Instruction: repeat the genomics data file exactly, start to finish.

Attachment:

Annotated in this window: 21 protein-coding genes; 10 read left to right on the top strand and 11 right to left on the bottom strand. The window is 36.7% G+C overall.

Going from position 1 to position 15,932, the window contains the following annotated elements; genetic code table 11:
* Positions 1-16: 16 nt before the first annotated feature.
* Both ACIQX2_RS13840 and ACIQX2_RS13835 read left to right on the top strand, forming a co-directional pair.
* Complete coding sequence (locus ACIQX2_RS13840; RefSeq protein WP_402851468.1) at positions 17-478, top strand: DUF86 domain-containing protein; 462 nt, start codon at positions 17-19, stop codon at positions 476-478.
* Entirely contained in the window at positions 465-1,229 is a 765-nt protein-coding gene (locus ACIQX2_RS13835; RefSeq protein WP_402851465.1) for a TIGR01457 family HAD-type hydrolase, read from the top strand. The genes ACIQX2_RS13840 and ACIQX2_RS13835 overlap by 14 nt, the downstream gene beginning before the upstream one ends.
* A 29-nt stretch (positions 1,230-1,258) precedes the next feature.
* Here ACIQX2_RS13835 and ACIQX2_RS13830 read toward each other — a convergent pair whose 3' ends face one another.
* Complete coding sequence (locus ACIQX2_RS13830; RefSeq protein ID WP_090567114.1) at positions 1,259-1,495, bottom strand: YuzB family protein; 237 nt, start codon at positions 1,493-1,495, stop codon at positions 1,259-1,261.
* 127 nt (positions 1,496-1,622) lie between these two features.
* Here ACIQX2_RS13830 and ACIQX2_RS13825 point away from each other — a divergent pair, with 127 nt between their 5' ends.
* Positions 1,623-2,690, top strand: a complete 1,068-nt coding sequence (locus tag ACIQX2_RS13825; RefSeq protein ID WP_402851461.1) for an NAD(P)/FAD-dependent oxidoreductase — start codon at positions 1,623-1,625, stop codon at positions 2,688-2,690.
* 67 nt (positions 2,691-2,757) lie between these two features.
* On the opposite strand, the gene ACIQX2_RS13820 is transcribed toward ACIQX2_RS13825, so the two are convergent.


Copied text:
Annotated in this window: 21 protein-coding genes; 10 read left to right on the top strand and 11 right to left on the bottom strand. The window is 36.7% G+C overall.

Going from position 1 to position 15,932, the window contains the following annotated elements; genetic code table 11:
* Positions 1-16: 16 nt before the first annotated feature.
* Both ACIQX2_RS13840 and ACIQX2_RS13835 read left to right on the top strand, forming a co-directional pair.
* Complete coding sequence (locus ACIQX2_RS13840; RefSeq protein WP_402851468.1) at positions 17-478, top strand: DUF86 domain-containing protein; 462 nt, start codon at positions 17-19, stop codon at positions 476-478.
* Entirely contained in the window at positions 465-1,229 is a 765-nt protein-coding gene (locus ACIQX2_RS13835; RefSeq protein WP_402851465.1) for a TIGR01457 family HAD-type hydrolase, read from the top strand. The genes ACIQX2_RS13840 and ACIQX2_RS13835 overlap by 14 nt, the downstream gene beginning before the upstream one ends.
* A 29-nt stretch (positions 1,230-1,258) precedes the next feature.
* Here ACIQX2_RS13835 and ACIQX2_RS13830 read toward each other — a convergent pair whose 3' ends face one another.
* Complete coding sequence (locus ACIQX2_RS13830; RefSeq protein ID WP_090567114.1) at positions 1,259-1,495, bottom strand: YuzB family protein; 237 nt, start codon at positions 1,493-1,495, stop codon at positions 1,259-1,261.
* 127 nt (positions 1,496-1,622) lie between these two features.
* Here ACIQX2_RS13830 and ACIQX2_RS13825 point away from each other — a divergent pair, with 127 nt between their 5' ends.
* Positions 1,623-2,690, top strand: a complete 1,068-nt coding sequence (locus tag ACIQX2_RS13825; RefSeq protein ID WP_402851461.1) for an NAD(P)/FAD-dependent oxidoreductase — start codon at positions 1,623-1,625, stop codon at positions 2,688-2,690.
* 67 nt (positions 2,691-2,757) lie between these two features.
* On the opposite strand, the gene ACIQX2_RS13820 is transcribed toward ACIQX2_RS13825, so the two are convergent.